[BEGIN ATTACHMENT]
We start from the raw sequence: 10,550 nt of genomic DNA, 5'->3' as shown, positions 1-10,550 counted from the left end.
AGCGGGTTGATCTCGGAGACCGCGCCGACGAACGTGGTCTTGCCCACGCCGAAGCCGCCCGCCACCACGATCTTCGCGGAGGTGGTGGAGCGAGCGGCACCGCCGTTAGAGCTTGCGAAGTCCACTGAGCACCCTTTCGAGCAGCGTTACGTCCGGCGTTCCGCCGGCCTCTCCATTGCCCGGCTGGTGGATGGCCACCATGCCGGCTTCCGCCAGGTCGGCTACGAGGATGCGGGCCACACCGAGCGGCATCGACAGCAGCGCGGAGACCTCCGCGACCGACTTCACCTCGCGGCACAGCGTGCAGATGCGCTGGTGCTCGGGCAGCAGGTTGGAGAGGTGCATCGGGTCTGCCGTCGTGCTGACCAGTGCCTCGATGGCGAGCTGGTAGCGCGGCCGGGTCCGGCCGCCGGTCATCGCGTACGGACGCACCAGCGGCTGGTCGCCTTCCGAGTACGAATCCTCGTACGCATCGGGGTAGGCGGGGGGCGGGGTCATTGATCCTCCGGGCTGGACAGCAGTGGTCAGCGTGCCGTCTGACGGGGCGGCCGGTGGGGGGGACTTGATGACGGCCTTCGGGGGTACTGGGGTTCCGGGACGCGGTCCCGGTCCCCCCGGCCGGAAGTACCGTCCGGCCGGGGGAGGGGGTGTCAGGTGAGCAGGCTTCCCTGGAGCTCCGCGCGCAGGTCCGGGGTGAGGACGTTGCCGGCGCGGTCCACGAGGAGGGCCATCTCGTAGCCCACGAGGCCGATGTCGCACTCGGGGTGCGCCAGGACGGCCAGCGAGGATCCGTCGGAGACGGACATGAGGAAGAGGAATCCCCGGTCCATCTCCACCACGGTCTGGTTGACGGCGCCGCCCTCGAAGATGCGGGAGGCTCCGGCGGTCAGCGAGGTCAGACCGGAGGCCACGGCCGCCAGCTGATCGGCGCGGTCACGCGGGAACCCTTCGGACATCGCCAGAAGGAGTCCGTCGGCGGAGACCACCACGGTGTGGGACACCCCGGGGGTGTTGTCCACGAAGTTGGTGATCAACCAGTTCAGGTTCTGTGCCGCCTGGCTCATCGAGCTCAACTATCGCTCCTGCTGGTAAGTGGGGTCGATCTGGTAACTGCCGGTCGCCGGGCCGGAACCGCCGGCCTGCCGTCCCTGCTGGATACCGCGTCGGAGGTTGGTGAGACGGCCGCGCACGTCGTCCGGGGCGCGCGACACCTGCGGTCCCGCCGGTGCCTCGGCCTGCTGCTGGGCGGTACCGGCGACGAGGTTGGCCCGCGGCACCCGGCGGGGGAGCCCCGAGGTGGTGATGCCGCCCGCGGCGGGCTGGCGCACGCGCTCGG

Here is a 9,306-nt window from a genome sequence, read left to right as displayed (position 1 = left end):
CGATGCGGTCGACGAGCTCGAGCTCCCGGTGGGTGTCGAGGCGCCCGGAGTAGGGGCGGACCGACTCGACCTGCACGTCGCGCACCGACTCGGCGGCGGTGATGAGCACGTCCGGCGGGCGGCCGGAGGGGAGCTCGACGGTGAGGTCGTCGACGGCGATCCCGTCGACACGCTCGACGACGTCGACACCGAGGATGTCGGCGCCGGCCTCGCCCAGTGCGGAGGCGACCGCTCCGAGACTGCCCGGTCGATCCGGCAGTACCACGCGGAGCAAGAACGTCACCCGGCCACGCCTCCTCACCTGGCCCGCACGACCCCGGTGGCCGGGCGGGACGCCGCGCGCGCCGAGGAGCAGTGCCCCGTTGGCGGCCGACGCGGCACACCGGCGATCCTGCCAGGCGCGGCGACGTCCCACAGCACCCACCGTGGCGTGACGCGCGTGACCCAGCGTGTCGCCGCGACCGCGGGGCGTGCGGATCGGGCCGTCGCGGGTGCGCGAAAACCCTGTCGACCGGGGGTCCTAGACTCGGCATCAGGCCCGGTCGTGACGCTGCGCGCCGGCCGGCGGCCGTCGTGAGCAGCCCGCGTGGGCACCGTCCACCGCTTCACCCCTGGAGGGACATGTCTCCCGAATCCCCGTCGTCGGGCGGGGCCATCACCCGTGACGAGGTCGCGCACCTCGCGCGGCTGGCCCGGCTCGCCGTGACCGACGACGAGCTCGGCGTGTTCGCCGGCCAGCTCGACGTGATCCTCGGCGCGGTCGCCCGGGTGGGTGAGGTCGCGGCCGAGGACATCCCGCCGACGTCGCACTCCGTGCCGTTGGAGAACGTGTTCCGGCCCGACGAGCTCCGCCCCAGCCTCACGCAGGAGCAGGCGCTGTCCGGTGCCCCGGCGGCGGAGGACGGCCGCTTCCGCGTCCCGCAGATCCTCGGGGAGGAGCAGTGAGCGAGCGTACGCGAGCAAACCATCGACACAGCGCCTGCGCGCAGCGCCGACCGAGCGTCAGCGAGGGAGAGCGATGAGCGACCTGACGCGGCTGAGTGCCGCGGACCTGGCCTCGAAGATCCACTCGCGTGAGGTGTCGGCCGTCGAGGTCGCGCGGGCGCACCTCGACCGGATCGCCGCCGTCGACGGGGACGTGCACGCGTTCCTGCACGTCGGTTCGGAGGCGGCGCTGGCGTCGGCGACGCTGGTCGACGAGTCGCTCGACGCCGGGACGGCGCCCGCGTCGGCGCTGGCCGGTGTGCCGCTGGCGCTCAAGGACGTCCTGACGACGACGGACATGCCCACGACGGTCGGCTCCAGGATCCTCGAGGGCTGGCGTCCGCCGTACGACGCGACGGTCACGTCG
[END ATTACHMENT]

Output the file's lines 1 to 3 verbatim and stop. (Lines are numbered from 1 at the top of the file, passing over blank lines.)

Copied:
We start from the raw sequence: 10,550 nt of genomic DNA, 5'->3' as shown, positions 1-10,550 counted from the left end.
AGCGGGTTGATCTCGGAGACCGCGCCGACGAACGTGGTCTTGCCCACGCCGAAGCCGCCCGCCACCACGATCTTCGCGGAGGTGGTGGAGCGAGCGGCACCGCCGTTAGAGCTTGCGAAGTCCACTGAGCACCCTTTCGAGCAGCGTTACGTCCGGCGTTCCGCCGGCCTCTCCATTGCCCGGCTGGTGGATGGCCACCATGCCGGCTTCCGCCAGGTCGGCTACGAGGATGCGGGCCACACCGAGCGGCATCGACAGCAGCGCGGAGACCTCCGCGACCGACTTCACCTCGCGGCACAGCGTGCAGATGCGCTGGTGCTCGGGCAGCAGGTTGGAGAGGTGCATCGGGTCTGCCGTCGTGCTGACCAGTGCCTCGATGGCGAGCTGGTAGCGCGGCCGGGTCCGGCCGCCGGTCATCGCGTACGGACGCACCAGCGGCTGGTCGCCTTCCGAGTACGAATCCTCGTACGCATCGGGGTAGGCGGGGGGCGGGGTCATTGATCCTCCGGGCTGGACAGCAGTGGTCAGCGTGCCGTCTGACGGGGCGGCCGGTGGGGGGGACTTGATGACGGCCTTCGGGGGTACTGGGGTTCCGGGACGCGGTCCCGGTCCCCCCGGCCGGAAGTACCGTCCGGCCGGGGGAGGGGGTGTCAGGTGAGCAGGCTTCCCTGGAGCTCCGCGCGCAGGTCCGGGGTGAGGACGTTGCCGGCGCGGTCCACGAGGAGGGCCATCTCGTAGCCCACGAGGCCGATGTCGCACTCGGGGTGCGCCAGGACGGCCAGCGAGGATCCGTCGGAGACGGACATGAGGAAGAGGAATCCCCGGTCCATCTCCACCACGGTCTGGTTGACGGCGCCGCCCTCGAAGATGCGGGAGGCTCCGGCGGTCAGCGAGGTCAGACCGGAGGCCACGGCCGCCAGCTGATCGGCGCGGTCACGCGGGAACCCTTCGGACATCGCCAGAAGGAGTCCGTCGGCGGAGACCACCACGGTGTGGGACACCCCGGGGGTGTTGTCCACGAAGTTGGTGATCAACCAGTTCAGGTTCTGTGCCGCCTGGCTCATCGAGCTCAACTATCGCTCCTGCTGGTAAGTGGGGTCGATCTGGTAACTGCCGGTCGCCGGGCCGGAACCGCCGGCCTGCCGTCCCTGCTGGATACCGCGTCGGAGGTTGGTGAGACGGCCGCGCACGTCGTCCGGGGCGCGCGACACCTGCGGTCCCGCCGGTGCCTCGGCCTGCTGCTGGGCGGTACCGGCGACGAGGTTGGCCCGCGGCACCCGGCGGGGGAGCCCCGAGGTGGTGATGCCGCCCGCGGCGGGCTGGCGCACGCGCTCGG

Here is a 9,306-nt window from a genome sequence, read left to right as displayed (position 1 = left end):